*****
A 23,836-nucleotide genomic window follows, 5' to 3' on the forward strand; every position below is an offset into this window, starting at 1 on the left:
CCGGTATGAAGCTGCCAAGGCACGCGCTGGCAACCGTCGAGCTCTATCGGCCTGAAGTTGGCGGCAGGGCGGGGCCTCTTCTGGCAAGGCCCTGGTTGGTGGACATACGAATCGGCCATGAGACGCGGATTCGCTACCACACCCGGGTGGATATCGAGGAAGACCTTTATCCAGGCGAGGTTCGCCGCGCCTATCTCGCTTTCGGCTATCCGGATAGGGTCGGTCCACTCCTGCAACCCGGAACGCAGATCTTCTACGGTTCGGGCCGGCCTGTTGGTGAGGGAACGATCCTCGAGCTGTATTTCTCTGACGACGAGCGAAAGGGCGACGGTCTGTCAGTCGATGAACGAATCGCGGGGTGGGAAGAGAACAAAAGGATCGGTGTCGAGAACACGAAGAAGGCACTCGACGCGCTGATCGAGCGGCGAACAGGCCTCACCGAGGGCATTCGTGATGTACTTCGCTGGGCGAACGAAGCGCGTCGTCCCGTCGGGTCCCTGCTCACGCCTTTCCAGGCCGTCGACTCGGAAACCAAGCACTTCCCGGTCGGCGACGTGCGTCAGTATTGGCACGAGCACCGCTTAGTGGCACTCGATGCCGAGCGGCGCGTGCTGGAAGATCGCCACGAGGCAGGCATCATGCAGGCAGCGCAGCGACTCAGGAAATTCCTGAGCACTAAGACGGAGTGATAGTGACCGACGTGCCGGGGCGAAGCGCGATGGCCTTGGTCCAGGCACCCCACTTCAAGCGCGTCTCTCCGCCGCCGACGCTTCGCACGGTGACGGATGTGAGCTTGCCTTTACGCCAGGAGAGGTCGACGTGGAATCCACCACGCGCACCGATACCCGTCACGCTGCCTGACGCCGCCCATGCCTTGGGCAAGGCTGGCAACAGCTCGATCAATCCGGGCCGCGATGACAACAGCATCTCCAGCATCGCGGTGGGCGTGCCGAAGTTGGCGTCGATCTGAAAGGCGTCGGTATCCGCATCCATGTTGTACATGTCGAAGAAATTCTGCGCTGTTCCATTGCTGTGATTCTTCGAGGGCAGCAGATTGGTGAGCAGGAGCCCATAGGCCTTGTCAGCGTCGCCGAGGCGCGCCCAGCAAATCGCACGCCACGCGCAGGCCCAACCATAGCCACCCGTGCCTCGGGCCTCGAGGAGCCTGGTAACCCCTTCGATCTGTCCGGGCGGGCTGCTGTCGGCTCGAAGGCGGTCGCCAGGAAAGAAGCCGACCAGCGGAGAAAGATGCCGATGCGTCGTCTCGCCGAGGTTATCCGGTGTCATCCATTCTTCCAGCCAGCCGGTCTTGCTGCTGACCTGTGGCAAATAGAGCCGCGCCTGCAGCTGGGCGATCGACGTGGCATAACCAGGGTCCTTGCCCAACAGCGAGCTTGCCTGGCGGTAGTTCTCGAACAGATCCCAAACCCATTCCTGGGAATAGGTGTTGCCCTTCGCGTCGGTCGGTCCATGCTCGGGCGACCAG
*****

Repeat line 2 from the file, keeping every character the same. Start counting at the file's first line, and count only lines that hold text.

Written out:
CCGGTATGAAGCTGCCAAGGCACGCGCTGGCAACCGTCGAGCTCTATCGGCCTGAAGTTGGCGGCAGGGCGGGGCCTCTTCTGGCAAGGCCCTGGTTGGTGGACATACGAATCGGCCATGAGACGCGGATTCGCTACCACACCCGGGTGGATATCGAGGAAGACCTTTATCCAGGCGAGGTTCGCCGCGCCTATCTCGCTTTCGGCTATCCGGATAGGGTCGGTCCACTCCTGCAACCCGGAACGCAGATCTTCTACGGTTCGGGCCGGCCTGTTGGTGAGGGAACGATCCTCGAGCTGTATTTCTCTGACGACGAGCGAAAGGGCGACGGTCTGTCAGTCGATGAACGAATCGCGGGGTGGGAAGAGAACAAAAGGATCGGTGTCGAGAACACGAAGAAGGCACTCGACGCGCTGATCGAGCGGCGAACAGGCCTCACCGAGGGCATTCGTGATGTACTTCGCTGGGCGAACGAAGCGCGTCGTCCCGTCGGGTCCCTGCTCACGCCTTTCCAGGCCGTCGACTCGGAAACCAAGCACTTCCCGGTCGGCGACGTGCGTCAGTATTGGCACGAGCACCGCTTAGTGGCACTCGATGCCGAGCGGCGCGTGCTGGAAGATCGCCACGAGGCAGGCATCATGCAGGCAGCGCAGCGACTCAGGAAATTCCTGAGCACTAAGACGGAGTGATAGTGACCGACGTGCCGGGGCGAAGCGCGATGGCCTTGGTCCAGGCACCCCACTTCAAGCGCGTCTCTCCGCCGCCGACGCTTCGCACGGTGACGGATGTGAGCTTGCCTTTACGCCAGGAGAGGTCGACGTGGAATCCACCACGCGCACCGATACCCGTCACGCTGCCTGACGCCGCCCATGCCTTGGGCAAGGCTGGCAACAGCTCGATCAATCCGGGCCGCGATGACAACAGCATCTCCAGCATCGCGGTGGGCGTGCCGAAGTTGGCGTCGATCTGAAAGGCGTCGGTATCCGCATCCATGTTGTACATGTCGAAGAAATTCTGCGCTGTTCCATTGCTGTGATTCTTCGAGGGCAGCAGATTGGTGAGCAGGAGCCCATAGGCCTTGTCAGCGTCGCCGAGGCGCGCCCAGCAAATCGCACGCCACGCGCAGGCCCAACCATAGCCACCCGTGCCTCGGGCCTCGAGGAGCCTGGTAACCCCTTCGATCTGTCCGGGCGGGCTGCTGTCGGCTCGAAGGCGGTCGCCAGGAAAGAAGCCGACCAGCGGAGAAAGATGCCGATGCGTCGTCTCGCCGAGGTTATCCGGTGTCATCCATTCTTCCAGCCAGCCGGTCTTGCTGCTGACCTGTGGCAAATAGAGCCGCGCCTGCAGCTGGGCGATCGACGTGGCATAACCAGGGTCCTTGCCCAACAGCGAGCTTGCCTGGCGGTAGTTCTCGAACAGATCCCAAACCCATTCCTGGGAATAGGTGTTGCCCTTCGCGTCGGTCGGTCCATGCTCGGGCGACCAG